Monday, May 18, 2015

Reflections on aging from two points of view.

I will start with a caveat. Maybe I am wrong. Maybe I am thin-skinned and take offense too easily. Well, thinking about that, it doesn't make me wrong.

I saw a physical therapist recently for an evaluation on my hands.

Actually, her measurements and tests were done meticulously. I am pretty sure they are accurate.

It is her conclusions I find fault with, and I do so because I think she is prejudiced against the old. At the least, she has preconceived convictions.

Well, you know, I am not so old. 71. I've already figured out my ownself that those a decade or two ahead of me--and I know people who are--have different expectations, habits, and behavior. Once upon a time, I didn't. Old was old, and I didn't differentiate much.

Most people I know my age and older are doing some pretty remarkable things. A couple have been stricken with dementia. A few have had extreme illnesses occur. But most are quite active, either still working, volunteering vigorously, or both. Some are amusing themselves with sports and active vacations.

I say I am in the youth of my old age, and so I am. I have learned that 71 is as different from 81 as 31 is from 41.I lived briefly in my sixties in a retirement village where most were in their eighties. It was like socializing with my parents' friends. They lived in a different lifetime, shared a different history. Maybe you just have to be here to know this.

So. My hands have been hurting. Especially my left hand, because I am left-handed and use it the most. I realized recently, to my surprise(this stuff creeps up on you), that I couldn't lay my palms flat on a table. They cupped. And muscle strength is really down, and it hurts when I lift heavy stuff. Like a 7-pound bag of bird seed.

I saw my doctor, and she wrote a prescription for physical therapy. I was seen and evaluated by a savvy woman who may be in her thirties. Maybe younger, but I can't tell.

And she evaluated me, and she told me the reason I don't write pages and pages by hand anymore is because of my disability. I protested. I've been typing since I was sixteen, I said. I was a professional writer. I've always typed everything. I haven't had occasion to write enough to find out what she's telling me. No, she said, you don't do it because it hurts and you can't.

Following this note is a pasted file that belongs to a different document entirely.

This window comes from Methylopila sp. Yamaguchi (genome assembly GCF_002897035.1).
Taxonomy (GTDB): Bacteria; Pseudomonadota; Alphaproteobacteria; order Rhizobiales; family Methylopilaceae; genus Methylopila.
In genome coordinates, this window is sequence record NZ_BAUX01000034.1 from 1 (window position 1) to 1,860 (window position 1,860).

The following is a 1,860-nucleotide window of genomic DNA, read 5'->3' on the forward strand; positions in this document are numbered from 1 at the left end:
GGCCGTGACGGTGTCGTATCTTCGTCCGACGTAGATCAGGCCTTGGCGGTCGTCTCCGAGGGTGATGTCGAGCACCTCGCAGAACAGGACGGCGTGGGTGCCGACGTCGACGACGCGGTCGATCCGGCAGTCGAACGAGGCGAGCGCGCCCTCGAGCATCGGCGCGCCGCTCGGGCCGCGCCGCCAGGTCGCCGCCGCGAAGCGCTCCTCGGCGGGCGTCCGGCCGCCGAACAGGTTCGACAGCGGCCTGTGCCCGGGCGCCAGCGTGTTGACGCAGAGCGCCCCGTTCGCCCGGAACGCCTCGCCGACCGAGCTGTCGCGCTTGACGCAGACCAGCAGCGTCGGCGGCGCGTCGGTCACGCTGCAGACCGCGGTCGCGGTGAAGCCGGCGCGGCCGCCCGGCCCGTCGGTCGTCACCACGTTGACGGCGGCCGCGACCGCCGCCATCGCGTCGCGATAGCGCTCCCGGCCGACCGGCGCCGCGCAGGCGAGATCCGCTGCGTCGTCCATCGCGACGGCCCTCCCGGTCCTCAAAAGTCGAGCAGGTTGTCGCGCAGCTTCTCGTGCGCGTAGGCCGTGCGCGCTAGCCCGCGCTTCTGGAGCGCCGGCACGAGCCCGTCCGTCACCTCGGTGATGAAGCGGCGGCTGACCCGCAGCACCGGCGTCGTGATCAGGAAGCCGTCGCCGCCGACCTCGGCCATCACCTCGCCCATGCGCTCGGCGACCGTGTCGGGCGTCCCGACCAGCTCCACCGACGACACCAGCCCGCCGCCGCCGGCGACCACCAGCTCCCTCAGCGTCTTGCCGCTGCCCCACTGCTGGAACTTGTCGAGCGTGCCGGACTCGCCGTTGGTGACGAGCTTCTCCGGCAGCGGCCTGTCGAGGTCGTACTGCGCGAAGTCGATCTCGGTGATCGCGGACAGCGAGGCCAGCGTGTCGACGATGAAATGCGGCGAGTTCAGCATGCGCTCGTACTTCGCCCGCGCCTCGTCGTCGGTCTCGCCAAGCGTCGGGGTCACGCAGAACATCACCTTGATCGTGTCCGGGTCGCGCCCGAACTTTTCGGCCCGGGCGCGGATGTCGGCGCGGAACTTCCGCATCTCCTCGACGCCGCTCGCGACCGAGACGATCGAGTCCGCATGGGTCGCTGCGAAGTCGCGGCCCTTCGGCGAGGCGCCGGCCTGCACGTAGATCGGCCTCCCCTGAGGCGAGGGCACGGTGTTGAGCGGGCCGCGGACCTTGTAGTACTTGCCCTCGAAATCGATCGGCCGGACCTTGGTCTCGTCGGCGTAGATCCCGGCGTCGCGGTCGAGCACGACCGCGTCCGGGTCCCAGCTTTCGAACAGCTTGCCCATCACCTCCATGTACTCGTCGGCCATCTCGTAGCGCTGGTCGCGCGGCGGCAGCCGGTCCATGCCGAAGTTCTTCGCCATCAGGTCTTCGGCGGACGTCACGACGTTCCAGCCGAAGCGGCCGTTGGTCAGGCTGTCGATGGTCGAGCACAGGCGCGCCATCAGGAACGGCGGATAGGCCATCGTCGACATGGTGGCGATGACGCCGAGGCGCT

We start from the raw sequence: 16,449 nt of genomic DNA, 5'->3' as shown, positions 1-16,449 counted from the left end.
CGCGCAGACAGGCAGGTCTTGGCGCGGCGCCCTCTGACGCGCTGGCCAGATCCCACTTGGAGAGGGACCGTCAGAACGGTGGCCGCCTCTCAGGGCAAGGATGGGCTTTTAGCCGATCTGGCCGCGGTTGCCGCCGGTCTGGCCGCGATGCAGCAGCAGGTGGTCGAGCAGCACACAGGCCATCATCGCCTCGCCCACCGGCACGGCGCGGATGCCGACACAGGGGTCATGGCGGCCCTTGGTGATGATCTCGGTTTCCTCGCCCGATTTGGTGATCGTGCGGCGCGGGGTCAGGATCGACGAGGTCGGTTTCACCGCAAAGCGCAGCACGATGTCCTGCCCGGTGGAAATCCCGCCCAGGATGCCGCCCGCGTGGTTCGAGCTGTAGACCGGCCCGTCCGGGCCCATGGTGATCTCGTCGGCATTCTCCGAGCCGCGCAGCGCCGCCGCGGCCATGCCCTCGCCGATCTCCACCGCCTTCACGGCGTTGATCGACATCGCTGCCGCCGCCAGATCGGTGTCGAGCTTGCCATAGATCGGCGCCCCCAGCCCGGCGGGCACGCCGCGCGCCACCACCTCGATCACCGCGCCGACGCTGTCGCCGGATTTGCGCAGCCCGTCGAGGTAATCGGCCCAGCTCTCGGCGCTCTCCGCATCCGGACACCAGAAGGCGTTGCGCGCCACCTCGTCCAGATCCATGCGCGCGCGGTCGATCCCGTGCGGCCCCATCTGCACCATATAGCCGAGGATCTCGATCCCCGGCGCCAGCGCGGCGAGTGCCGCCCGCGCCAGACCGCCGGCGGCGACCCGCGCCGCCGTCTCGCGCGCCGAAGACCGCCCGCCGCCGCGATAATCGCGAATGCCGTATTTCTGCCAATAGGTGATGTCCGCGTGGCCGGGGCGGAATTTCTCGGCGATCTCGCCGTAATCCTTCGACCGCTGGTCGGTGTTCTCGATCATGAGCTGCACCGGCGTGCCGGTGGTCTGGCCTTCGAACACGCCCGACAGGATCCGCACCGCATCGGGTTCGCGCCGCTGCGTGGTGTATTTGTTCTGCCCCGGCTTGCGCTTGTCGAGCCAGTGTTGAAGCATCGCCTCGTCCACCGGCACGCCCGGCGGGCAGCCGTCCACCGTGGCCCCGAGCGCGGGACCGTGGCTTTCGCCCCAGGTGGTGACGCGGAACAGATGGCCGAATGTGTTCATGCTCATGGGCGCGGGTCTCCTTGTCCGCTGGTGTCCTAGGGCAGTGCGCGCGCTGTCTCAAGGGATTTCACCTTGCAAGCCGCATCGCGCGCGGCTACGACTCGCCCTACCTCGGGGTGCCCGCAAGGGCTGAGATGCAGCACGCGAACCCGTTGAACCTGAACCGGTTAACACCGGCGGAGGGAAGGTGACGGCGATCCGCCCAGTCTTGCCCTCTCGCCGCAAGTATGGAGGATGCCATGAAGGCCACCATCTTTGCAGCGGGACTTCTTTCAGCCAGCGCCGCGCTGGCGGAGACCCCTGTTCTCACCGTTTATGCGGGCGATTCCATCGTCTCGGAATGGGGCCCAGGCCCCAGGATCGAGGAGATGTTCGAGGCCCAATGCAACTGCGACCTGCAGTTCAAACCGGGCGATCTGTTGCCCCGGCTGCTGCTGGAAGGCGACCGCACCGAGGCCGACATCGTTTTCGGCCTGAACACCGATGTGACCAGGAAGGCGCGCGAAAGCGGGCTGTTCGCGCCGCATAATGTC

She basically said, "Look, you are arguing. Do you want this evaluation or not?"

I shut up. And under my choked throat and stopped-up tears, I wanted to throw something. Preferably soft, at her. I didn't. Whatever her assumptions about my attitude and expectations, I did want her assessment. She was more vague than I would have liked. But I shut up and listened.

After all, she was a standin. She won't be the therapist. Which is good. Because I don't think she believes in any meaningful progress I can make. I may need a canvas splint thing--I kind of expected that. There are exercises to do, and I am killer on stuff like that. But even before that, she showed me a magazine full of devices and tools to help me do the things I find painful or difficult now. Actually, I have a couple already. I have a number of adaptive behaviors. And the more I think about it, the madder I get. To show me the tools before I get the exercises is NOT a good message. She didn't suggest I consider them while I do therapy to improve. She suggested I consider them as permanent aids.

She didn't expect much from me. As a former therapist in another field, I know how unhelpful that is.

I have high expectations for the therapist I actually will work with. I think I can change some of this. If I can't, then I'll do it anyway and grit my teeth. The evaluator said she knows a lot of people my age who can't do much. Duh. This is what she does for a living.
I think she thinks I should trot out to my pasture and chew the grass.

I doubt if this is her technique to get me to work harder. But I suspect the initial result is, I probably will.

Then I'll get on with the rest of my real life.


clairz said...

I sure hope that people in helping professions get more training on interacting sensitively with an aging population, because they will be doing more of it as there are more of us.

When I visited my eye doctor a few years back, the 30-something person taking the initial information sang out to me in a special tone of voice that was reserved, I'm sure, for those who she considered to be ancient--"And how many years young are we, dear?" I wanted to stop her right there and explain that, while she probably meant no harm, she was being extremely patronizing and making me feel like a simple-minded old dolt. My politeness training kicked in, however, and I let it pass. But every time I go for an annual exam there, I tense up and get ready to say something sharp! I haven't seen her since, though.

I hope that your therapists turn out to be a little more sensitive with your needs, Charlotte.

charlotte g said...

I now consider a polite rejoinder that gives them a little more insight to be part of who I am. In this case, her science was good, people skills lacking. And I did talk to the manager. Apparently therapists believe my hands show rheumatoid arthritis, and she was right. The damage is done, and I can't get much back in strength of the hands. Haven't seen the rheumatologist yet. I am told if it hurts to stop. This is counter to everything I have ever known.

Eh. I'm adaptable. I'll deal.